However, hidden figures are a central problem regarding any sort of crime. When it comes to hate crime in particular, there are obviously limitations to the registrations.
The police are making good efforts to improve the registration of hate crime.
We know that statistics will never be sufficient for analyzing hate crime in a country. We will always need information from civil society and from a free and independent media in order to gain an overview.
The Director General of the Norwegian Prosecuting Authority emphasized recently that violence based on religion, ethnicity, sexual orientation and the colour of your skin, are to be given priority.
The police are constantly working to become better at identifying and investigating hate crime.
I would like to mention the commendable efforts made by Oslo police district. They are working hard to clarify legal and practical challenges concerning hate crime.
They have established a dedicated group investigating hate crime.
A safety program provides counselling to victims of hate crime, in order to restore the victim’s feeling of safety and the return to a normal everyday life.
The group provides training and cooperates with civil society and relevant organizations.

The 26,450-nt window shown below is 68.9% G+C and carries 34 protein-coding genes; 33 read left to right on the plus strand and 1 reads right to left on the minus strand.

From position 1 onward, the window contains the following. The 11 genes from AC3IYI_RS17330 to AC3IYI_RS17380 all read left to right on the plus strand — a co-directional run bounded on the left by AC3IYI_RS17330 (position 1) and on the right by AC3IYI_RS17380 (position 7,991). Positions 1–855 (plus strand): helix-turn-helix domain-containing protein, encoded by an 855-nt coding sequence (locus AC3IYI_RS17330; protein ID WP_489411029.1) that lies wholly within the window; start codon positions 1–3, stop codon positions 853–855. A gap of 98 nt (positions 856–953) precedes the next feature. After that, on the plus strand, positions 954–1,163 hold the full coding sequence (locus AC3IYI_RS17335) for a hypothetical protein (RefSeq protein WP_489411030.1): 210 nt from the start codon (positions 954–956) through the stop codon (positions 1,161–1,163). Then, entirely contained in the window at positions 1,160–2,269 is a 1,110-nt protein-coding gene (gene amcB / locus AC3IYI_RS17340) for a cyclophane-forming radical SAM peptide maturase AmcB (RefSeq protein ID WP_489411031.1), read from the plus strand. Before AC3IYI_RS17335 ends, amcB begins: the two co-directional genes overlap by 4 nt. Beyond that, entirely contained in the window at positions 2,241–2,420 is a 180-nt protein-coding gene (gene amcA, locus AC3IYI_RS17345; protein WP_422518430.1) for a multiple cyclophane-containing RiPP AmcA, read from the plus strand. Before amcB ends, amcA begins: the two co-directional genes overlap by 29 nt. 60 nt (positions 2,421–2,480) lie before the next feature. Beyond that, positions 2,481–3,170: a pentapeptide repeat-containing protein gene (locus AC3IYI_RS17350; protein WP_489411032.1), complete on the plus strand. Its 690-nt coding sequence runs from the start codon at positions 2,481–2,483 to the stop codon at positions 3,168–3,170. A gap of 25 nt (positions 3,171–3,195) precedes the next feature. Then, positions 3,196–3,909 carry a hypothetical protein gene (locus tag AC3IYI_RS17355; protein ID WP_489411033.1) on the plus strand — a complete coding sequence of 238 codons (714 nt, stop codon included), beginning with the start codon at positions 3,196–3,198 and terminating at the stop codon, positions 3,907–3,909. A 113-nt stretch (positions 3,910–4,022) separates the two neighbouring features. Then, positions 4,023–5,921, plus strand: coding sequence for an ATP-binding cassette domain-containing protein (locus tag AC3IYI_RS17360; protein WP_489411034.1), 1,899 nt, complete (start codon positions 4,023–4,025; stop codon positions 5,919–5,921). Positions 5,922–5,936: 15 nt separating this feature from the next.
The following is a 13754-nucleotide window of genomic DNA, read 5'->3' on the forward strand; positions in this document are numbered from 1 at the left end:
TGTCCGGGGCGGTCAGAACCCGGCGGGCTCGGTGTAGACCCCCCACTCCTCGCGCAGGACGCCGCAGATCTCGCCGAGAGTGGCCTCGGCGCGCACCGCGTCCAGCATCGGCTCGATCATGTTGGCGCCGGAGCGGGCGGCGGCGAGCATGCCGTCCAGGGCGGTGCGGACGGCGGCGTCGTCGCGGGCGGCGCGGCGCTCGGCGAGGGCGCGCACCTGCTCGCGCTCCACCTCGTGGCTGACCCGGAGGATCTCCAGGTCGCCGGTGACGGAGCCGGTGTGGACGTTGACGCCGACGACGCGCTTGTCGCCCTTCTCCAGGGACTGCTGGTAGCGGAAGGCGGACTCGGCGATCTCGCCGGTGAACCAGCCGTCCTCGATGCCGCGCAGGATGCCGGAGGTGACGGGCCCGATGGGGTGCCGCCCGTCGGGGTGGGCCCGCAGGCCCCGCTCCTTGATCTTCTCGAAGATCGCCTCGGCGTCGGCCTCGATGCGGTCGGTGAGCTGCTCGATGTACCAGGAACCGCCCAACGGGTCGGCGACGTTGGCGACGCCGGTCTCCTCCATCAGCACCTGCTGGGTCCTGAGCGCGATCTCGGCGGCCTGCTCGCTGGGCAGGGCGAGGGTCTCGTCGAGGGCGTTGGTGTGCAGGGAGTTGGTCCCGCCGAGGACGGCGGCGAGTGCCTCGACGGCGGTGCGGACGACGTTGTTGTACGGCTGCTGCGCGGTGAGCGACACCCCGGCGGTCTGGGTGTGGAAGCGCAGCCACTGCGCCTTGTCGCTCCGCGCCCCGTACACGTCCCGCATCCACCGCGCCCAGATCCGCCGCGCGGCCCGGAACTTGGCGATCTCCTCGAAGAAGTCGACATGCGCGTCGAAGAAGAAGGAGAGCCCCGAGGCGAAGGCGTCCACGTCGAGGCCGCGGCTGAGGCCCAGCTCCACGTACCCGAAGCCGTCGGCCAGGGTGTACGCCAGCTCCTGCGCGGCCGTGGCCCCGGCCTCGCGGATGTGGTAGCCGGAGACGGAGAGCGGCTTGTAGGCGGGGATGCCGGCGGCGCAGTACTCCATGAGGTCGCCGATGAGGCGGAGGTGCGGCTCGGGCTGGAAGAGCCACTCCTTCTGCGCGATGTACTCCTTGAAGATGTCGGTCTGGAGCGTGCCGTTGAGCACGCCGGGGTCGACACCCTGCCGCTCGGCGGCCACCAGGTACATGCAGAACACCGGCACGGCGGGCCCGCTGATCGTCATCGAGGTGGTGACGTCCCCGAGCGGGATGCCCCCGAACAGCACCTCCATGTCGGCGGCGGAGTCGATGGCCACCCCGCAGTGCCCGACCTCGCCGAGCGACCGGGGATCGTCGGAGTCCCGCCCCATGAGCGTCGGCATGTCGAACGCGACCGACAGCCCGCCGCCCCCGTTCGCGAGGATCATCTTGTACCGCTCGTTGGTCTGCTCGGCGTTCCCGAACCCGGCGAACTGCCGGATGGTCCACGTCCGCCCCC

Freedom of opinion and expression is a fundamental right granted in the Norwegian Constitution. A living democracy must find room for different opinions.
At the same time, people should be able to express themselves publicly without being subjected to hate speech or threats.
My Government is concerned that some people hesitate to take part in public debate for fear of being subjected to hate speech.
The topic is given high priority, and we are working to find good ways to combat hate speech.
I will describe some of the measures taken so far:
- The Action Plan against radicalization and violent extremism includes a number of measures aimed at preventing hate speech.
- The Prime Minister herself is concerned about hate speech. Last summer she invited a number of women's organisations to discuss the problems facing women who participate in the public debate.
This was followed by a round table conference on the topic in November 2014.One of many conclusions from the round table conference was that we need more knowledge.
- We are pleased that the Equality and Anti-discrimination Ombud took the initiative to work out a report on hate speech and hate crime.
The report contains a number of interesting suggestions, which we will consider along with other input.
- The campaign of the Council of Europe - No Hate Speech Movement – is being followed up in Norway.We supported the campaign last year, and also this year.
- I am also addressing this issue in a White Paper on gender equality, which will be sent the Parliament this fall.
- The police are developing new ways to go online and enter discussions with those who spread hate.
- We have also seen initiatives in the press, where instances of hate speech have been exposed.
Victims of hate speech have told of the effects on their feeling of safety, and people spreading hate speech have been confronted, - and their motives discussed.
In my opinion, these are positive and useful initiatives from the media.
Another concern is the reported levels of anti-Semitism that seems present in the Norwegian society.